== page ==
When the Ottomans arrived on 2 April 1453, Emperor Constantine had only 5,000 men at his disposal. He took personal command of the soldiers, supported by the Genoese mercenary Captain Giovanni Giustiniani. Meanwhile, the Ottoman army tallied a staggering 100,000 to 200,000 men, including 40,000 Janissaries - Ottoman knights.

Besides being numerically superior, the Ottomans also brought new technology to tare down Constantinople's Theodosian Walls: massive 9-meter long cannons. These were capable of shooting 500kg cannon balls over 1.5km. However, they were so mammoth that they needed several hours of cooling each day, and so could only fire seven times a day. The Ottomans therefore brought hundreds of smaller cannons to maintain bombardment.

On 5 April, Sultan Mehmet began the attack, firing volleys of cannon-balls hours-on end. The Byzantines hurriedly repaired the walls at night, before facing the same thundering bombardment the next morning. Mehmet ordered multiple infantry charges, but to his surprise, they were all repulsed. The walls withstood every attack.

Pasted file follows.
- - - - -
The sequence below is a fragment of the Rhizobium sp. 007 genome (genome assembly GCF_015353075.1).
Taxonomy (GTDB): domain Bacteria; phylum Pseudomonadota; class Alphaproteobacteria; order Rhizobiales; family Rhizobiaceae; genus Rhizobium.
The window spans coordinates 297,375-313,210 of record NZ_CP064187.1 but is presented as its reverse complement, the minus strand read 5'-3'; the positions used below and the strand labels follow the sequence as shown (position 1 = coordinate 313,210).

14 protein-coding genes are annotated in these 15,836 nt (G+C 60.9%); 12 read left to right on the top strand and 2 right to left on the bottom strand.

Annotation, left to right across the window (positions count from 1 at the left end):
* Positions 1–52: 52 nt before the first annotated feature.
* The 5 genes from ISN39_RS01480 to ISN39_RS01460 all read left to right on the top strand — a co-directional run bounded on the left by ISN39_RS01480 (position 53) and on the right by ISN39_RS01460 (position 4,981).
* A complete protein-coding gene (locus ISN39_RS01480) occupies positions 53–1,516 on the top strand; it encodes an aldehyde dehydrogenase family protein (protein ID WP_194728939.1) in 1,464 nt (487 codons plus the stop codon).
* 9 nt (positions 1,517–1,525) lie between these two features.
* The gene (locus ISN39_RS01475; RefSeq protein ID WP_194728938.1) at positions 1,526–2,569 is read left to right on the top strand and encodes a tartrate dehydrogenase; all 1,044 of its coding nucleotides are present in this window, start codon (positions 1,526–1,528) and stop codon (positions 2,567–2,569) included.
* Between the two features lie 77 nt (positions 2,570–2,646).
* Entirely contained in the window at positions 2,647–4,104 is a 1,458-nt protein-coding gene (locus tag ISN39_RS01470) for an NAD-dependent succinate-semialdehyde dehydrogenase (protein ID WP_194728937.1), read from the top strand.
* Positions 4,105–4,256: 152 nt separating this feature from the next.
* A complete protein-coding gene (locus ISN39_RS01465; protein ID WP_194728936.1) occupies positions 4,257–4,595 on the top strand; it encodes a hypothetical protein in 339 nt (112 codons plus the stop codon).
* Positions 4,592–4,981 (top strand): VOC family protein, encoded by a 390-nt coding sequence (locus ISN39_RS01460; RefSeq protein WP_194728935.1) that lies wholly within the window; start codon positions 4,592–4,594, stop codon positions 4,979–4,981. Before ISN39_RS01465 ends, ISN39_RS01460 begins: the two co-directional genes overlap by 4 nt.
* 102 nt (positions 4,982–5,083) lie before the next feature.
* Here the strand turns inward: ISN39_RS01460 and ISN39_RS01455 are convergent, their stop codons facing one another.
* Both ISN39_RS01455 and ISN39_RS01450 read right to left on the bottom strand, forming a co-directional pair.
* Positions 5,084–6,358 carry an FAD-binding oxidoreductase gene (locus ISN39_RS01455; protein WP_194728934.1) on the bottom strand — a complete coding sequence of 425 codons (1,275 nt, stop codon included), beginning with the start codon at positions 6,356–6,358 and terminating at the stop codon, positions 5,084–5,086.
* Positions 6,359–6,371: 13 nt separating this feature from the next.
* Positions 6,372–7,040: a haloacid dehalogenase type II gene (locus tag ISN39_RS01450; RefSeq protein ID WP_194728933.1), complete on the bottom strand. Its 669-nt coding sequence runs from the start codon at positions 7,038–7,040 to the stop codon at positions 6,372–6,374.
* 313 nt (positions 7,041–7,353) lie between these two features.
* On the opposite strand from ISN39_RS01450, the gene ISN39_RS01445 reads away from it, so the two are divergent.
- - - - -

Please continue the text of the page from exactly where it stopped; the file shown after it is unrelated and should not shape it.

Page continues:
Map of the 1453 Siege. Note the positioning and ways of attack.

On 20 April, three Genoese ships arrived to reinforce the city. Mehmet ordered his entire fleet of 120 war ships to stop them, but the tall European war galleys simply ploughed through and safely reached the Byzantine bay of the Golden Horn. A barrage was then raised to block Ottoman entry into the Horn (see map). A frustrated Mehmet ordered his men to haul 70 war ships on a railed route on land to circumvent the chain and relaunch them in the Golden Horn. It worked seamlessly. However, despite all this effort, the Ottomans failed mount the walls from their ships, rendering the operation useless. On 29 April, Mehmet ordered another all-out-charge - but it, too, failed.

Panic must have seethed into the young Sultan. With vastly superior numbers and technology, he still couldn't take the city. Morale was waning. Unrest spread in Anatolia as local governors questioned his leadership. Sultan Mehmet offered to lift the siege and grant the Byzantines safe passage to the Peloponnesian peninsula if they surrendered the city, but Emperor Constantine vehemently refused. He wrote back:

"As to surrendering the city to you, it is not for me to decide or for anyone else of its citizens; for all of us have reached the mutual decision to die of our own free will, without any regard for our lives."

The Omens

Statue of Emperor Constantine XI in Athens, Greece.